With a number of important modifications the amendments proposed were unanimously adopted and Mrs. Cook's donation accepted.  It is worthy of note that at the same meeting Andrew Carnegie was elected to honorary membership in the association.

Public-spirited citizens responded to the calls for money from Mrs. Dillon and Mrs. Peck to puchase a lot, and on Nov. 7, 1877, the corner stone of the Cook memorial library building on the corner of Sixth and Brady streets was laid under Masonic auspices, Judge Dillon delivering the address.

Under date Chicago, Nov. 6, 1877, Judge Drury wrote the following letter to the Library association:

"Mrs. W. F. Peck, President Davenport Library Association.

"Under and by virture of the power reserved to me in the amended articles of incorporation of the Davenport Library Association, I hereby appoint the following persons the first Board of Trustees:  B. B. Woodward, S. F. Smith, Edward E. Cook, F. H. Griggs, Mrs. John F. Dillon, Mrs. Geo. H. French, Mrs. T. McCullough, Mrs. W. F. Peck, Mrs. W. C. Wadsworth.

"You will determine by lot in such way as to the Board may seem best which of the parties shall hold five years, which ten and which fifteen.

(Signed)                                                                                    MRS. CLARISSA C. COOK

                                                                                                     per J. W. Drury,

                                                                                                         Her attorney."


In July, 1878, the Library building was dedicated, James T. Lane delivered the formal address.  Mayor Thompson spoke for the city; Dr. Farquharson for the Academy of Sciences, R. O. Lindsey for the Young Men's Christian association, Prof. J. B. Young for the board of education and the schools, Mr. Edward Russell fo rht epress and the Rev. Dr. Nott for himself.  Judge Drury delivered the keys and deed of the building to Mrs. Geo. Wing, president of the Library association, who made a very graceful speech of acceptance.

Before the building was fully completed it was found that the sum originally donated was not sufficient to cover the expense and Mrs. Cook added $1,000 more, making her gift $11,000.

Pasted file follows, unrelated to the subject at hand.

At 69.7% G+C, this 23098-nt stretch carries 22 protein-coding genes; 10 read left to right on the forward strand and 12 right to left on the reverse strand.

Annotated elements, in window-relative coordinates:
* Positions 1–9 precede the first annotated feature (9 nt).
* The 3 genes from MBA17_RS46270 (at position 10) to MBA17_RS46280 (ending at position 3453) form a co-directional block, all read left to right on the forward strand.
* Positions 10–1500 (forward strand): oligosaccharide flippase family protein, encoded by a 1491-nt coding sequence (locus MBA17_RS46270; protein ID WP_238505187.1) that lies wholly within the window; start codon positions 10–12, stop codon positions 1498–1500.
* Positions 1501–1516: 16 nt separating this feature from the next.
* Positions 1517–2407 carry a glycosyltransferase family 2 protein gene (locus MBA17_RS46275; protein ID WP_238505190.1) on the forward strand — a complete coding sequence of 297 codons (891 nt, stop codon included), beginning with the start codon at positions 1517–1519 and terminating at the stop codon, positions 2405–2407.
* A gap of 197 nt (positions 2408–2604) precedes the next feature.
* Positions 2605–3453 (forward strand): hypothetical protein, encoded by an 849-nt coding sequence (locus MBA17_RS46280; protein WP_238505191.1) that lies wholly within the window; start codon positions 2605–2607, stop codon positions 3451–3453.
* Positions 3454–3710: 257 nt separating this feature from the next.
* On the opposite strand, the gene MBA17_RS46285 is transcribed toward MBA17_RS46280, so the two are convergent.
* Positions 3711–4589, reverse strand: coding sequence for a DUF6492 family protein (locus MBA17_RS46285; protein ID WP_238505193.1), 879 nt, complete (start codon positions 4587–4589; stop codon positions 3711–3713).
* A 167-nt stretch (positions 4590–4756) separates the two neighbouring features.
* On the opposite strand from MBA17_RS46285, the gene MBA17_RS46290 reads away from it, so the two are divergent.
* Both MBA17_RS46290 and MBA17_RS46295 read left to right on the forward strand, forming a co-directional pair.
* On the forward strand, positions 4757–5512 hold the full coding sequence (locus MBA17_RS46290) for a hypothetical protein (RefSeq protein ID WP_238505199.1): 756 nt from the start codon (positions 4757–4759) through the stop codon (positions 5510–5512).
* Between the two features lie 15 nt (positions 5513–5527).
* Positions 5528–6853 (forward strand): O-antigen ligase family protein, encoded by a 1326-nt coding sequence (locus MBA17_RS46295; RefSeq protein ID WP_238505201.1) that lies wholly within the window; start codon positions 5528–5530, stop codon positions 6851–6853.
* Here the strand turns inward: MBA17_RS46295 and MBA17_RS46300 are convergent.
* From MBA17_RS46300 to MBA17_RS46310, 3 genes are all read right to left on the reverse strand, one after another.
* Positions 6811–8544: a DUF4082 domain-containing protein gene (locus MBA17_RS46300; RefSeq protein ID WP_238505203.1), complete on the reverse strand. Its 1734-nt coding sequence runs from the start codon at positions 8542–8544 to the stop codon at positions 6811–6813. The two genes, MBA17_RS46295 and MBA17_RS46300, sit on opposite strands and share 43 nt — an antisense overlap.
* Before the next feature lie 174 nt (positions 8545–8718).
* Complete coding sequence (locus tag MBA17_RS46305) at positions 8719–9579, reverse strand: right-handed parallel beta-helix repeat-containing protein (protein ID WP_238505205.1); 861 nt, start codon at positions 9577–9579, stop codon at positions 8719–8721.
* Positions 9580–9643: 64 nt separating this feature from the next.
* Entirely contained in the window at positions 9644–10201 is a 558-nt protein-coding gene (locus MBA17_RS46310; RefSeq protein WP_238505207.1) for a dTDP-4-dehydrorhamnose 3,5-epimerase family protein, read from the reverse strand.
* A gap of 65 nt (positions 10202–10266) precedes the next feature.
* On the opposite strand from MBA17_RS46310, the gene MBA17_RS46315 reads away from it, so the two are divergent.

The library was by far the finest structure used for library purposes of any in the state at the time it was occupied.  The number of books was 7,000 volumes.

Of the 100 or more women who labored for the success of the library during the period that it was under their exclusive management living today in Davenport are Miss Phoebe Sudlow, Mrs. W. C. Wadsworth, Mrs. John C. Bills, Miss Alice French, Miss Ellen M. Gould and Mrs. W. F. Peck.

Mrs. John F. Dillon served as president one year, Mrs. Geo. Wing one year and Mrs. W. F. Peck three years.

Did space permit the writer of this sketch would be glad to mention in detail the services of each individual who contributed to the exceptional success of the management, whereas only two can be thus distinguished.

Mrs. Geo. Wing served as chairman of the library committee for three years and bestowed upon this department the most intelligent and conscientious care.  Under her supervision voluntary helpers made a catalogue of the library which answered its purpose for a number of years.

Mrs. Thomas McCullough,, most useful perhaps in guarding the treasury, was good in any place, discharging any and all duties with the greatest ability and fidelity.  As an appointee on the board of trustees her work for the library was continued until the time of her death in 1888.

With the record back of them thus briefly indicated the ladies on May 5, 1879, surrendered their duties to a board of officers composed in part of the same men who had given the library into their custody five years before with Mr. Watkins as president.

While the utmost good feeling prevailed it was soon manifest that the restrictions imposed by the acceptance of the Cook gift, leaving in the hands of the trustees sole control of the finances, took away the incentive to individual initiative among the officers and members of the association, and library interests, if they did not languish, were at a standstill.  In the public mind the sentiment prevailed that the institution was amply provided for, and the keen interest that had been almost universal waned.  Later the trustees acting also as officers of the Library association, assumed entire control and though the institution was not the fashion as it once had been, it held its own and served the public very acceptably.

In January, 1891, Mrs. W. F. Peck, the president, presented to the board of trustees a proposition from the Hon. Hiram Price offering to donate $1,500 for the purpose of endowing the free reading room.  The proposition was accepted, and Mr. Price paid the money advancing $135 so that the donation could be made available at once without encroaching upon the principal.  In addition Mr. Price paid for the furnishing of the room which was called the Price Free Reading room.

In the spring of 1892, Mr. F. H. Griggs, Mr. E. E. Cook, Mrs. W. C. Wadsworth and Mrs. W. F. Peck, all original appointees of Mrs. Cook, retired from the board of trustees, also Miss Phoebe Sudlow who had been elected to fill the vacancy caused by the resignation of Mrs. Geo. H. French.